A study conducted on mice by a team of researchers have identified important implications for understanding the influence of genetics on cannabis dependence in adolescent females.
The brain's endocannabinoid system regulates the activity of cannabinoids that are normally produced by the body to influence brain development and regulate mood, as well as those from external sources, such as the psychoactive ingredient THC, also known as D9-tetrahydrocannabinol, which is found in cannabis.
An enzyme called fatty acid amide hydrolase (FAAH) breaks down a cannabinoid called anandamide that is naturally found in the brain and is most closely related to THC, helping to remove it from circulation.
In the study which was published in Science Advances, the researchers examined mice harbouring a human gene variant that causes FAAH to degrade more easily, increasing overall anandamide levels in the brain.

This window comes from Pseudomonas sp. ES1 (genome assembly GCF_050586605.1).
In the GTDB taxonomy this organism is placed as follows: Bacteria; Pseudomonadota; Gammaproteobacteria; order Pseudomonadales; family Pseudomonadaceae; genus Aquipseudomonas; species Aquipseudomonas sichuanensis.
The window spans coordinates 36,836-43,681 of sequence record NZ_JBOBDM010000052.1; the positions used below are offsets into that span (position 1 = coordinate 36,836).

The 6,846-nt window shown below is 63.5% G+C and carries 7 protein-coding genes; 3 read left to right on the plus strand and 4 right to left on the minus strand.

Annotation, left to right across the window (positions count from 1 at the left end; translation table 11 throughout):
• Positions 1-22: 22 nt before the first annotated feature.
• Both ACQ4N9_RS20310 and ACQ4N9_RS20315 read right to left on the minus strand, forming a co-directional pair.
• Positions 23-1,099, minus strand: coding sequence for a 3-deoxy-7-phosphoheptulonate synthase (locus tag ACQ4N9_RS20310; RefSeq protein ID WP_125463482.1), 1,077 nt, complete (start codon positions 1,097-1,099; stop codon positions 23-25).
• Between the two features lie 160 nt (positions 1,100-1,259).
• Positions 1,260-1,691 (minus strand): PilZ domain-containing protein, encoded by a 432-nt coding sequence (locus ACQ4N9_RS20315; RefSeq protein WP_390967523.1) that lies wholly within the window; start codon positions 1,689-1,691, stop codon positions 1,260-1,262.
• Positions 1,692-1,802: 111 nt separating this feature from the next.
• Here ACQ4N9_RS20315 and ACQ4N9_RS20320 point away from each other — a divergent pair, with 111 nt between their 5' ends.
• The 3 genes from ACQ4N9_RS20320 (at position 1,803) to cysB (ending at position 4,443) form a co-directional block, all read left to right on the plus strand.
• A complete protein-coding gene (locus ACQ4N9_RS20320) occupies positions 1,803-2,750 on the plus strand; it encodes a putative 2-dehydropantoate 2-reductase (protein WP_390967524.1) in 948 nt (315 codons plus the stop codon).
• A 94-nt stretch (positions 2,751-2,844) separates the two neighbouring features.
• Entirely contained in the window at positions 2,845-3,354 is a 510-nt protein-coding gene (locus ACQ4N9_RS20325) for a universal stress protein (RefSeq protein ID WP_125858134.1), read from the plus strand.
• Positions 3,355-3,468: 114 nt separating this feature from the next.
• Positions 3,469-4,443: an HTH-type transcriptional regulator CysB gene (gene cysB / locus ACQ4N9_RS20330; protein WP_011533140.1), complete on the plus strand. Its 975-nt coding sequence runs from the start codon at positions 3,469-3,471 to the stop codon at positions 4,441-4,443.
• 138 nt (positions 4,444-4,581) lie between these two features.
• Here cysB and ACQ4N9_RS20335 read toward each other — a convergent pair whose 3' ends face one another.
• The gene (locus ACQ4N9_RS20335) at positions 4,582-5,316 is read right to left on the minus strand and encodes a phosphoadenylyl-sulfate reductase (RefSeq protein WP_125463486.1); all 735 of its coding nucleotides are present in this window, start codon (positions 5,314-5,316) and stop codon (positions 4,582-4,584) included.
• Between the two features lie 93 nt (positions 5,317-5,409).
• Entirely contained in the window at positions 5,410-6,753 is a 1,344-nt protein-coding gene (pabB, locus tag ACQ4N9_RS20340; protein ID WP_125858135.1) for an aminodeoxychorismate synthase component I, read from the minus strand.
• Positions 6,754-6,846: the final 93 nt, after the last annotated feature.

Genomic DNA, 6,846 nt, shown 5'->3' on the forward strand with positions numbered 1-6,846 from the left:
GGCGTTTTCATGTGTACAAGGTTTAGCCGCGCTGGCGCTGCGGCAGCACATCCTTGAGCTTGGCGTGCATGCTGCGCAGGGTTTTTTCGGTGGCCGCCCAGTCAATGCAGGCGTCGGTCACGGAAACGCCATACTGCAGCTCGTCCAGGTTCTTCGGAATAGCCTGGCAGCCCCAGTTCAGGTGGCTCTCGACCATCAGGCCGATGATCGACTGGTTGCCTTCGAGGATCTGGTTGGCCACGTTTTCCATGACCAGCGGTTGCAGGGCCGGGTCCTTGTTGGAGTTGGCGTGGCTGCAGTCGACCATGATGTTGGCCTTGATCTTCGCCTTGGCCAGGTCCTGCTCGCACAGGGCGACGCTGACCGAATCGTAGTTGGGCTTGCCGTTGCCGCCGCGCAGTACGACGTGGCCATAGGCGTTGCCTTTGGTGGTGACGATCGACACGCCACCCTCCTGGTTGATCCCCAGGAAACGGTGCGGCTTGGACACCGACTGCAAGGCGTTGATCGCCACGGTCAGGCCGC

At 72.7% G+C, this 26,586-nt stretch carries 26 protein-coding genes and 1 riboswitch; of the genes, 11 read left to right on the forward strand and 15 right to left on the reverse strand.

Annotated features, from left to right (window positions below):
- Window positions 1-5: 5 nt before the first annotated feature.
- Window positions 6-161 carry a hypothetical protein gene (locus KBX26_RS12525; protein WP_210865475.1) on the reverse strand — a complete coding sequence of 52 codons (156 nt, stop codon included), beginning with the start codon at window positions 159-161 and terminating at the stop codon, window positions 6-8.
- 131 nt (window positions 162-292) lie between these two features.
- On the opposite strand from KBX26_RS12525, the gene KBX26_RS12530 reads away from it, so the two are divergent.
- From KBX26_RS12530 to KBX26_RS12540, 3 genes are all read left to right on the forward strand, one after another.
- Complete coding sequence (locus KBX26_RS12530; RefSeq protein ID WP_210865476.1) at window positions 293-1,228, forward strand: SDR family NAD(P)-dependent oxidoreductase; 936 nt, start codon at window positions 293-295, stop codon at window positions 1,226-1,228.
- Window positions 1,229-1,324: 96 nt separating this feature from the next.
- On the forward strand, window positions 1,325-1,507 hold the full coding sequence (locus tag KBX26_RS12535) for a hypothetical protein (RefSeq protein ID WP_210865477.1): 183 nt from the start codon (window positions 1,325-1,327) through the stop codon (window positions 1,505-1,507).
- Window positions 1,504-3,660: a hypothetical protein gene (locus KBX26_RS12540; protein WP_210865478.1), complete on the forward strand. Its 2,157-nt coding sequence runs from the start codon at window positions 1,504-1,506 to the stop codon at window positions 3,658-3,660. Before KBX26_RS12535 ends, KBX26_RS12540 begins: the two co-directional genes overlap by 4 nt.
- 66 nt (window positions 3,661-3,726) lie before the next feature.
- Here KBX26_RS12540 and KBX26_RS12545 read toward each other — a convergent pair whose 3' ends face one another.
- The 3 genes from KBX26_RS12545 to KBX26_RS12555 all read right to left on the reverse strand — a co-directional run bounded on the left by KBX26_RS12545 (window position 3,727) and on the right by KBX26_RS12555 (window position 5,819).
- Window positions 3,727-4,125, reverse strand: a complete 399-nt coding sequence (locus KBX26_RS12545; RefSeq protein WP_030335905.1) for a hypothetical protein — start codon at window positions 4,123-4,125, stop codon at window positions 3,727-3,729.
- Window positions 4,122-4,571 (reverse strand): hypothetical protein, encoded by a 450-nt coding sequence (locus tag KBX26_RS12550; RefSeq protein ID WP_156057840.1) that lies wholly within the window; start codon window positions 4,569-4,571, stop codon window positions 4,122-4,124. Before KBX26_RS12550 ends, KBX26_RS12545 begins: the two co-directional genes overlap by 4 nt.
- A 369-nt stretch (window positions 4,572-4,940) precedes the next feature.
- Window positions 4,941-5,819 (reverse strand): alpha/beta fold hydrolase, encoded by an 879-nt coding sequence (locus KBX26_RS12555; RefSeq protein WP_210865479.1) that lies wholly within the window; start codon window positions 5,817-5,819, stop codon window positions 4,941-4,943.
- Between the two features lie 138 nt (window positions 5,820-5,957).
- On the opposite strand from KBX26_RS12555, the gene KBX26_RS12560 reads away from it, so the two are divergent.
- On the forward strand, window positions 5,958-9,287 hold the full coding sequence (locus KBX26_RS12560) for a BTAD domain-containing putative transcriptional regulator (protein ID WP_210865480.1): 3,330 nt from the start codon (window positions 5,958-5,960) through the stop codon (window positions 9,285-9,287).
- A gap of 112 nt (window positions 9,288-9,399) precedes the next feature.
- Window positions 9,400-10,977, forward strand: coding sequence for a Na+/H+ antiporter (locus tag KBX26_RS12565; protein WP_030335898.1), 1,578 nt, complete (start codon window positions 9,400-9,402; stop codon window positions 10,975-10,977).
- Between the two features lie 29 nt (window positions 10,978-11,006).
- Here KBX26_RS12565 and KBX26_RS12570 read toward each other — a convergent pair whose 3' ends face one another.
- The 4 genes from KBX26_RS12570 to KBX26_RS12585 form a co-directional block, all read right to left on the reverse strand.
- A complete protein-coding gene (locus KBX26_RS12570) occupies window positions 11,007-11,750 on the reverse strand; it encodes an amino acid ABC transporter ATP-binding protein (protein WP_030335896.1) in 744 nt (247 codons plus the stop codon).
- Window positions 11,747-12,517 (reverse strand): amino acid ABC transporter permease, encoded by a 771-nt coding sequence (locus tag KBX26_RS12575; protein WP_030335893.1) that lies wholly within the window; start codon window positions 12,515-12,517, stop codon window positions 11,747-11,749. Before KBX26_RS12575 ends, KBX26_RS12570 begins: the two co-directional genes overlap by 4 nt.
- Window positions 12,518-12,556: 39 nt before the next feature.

From the preclinical research by Weill Cornell Medicine investigators, they discovered that the variant resulted in an overactive reward circuit in female--but not male adolescent mice--that resulted in a higher preference for THC in females.
Dr. Caitlin Burgdorf, recent doctoral graduate from the Weill Cornell Graduate School of Medical Sciences, and the lead author said: "Our study shows that a variant in the FAAH gene, which is found in about one-third of people, increases vulnerability to THC in females and has large-scale impact on brain regions and pathways responsible for processing reward."
"Our findings suggest that genetics can be a contributing factor for increased susceptibility to cannabis dependence in select populations," Caitlin added.
The result showcased that female mouse with the FAAH variant showed an increased preference for the environment in which they'd been exposed to THC over a neutral environment when they were exposed to the substance during adolescence, and the effect persisted into adulthood.
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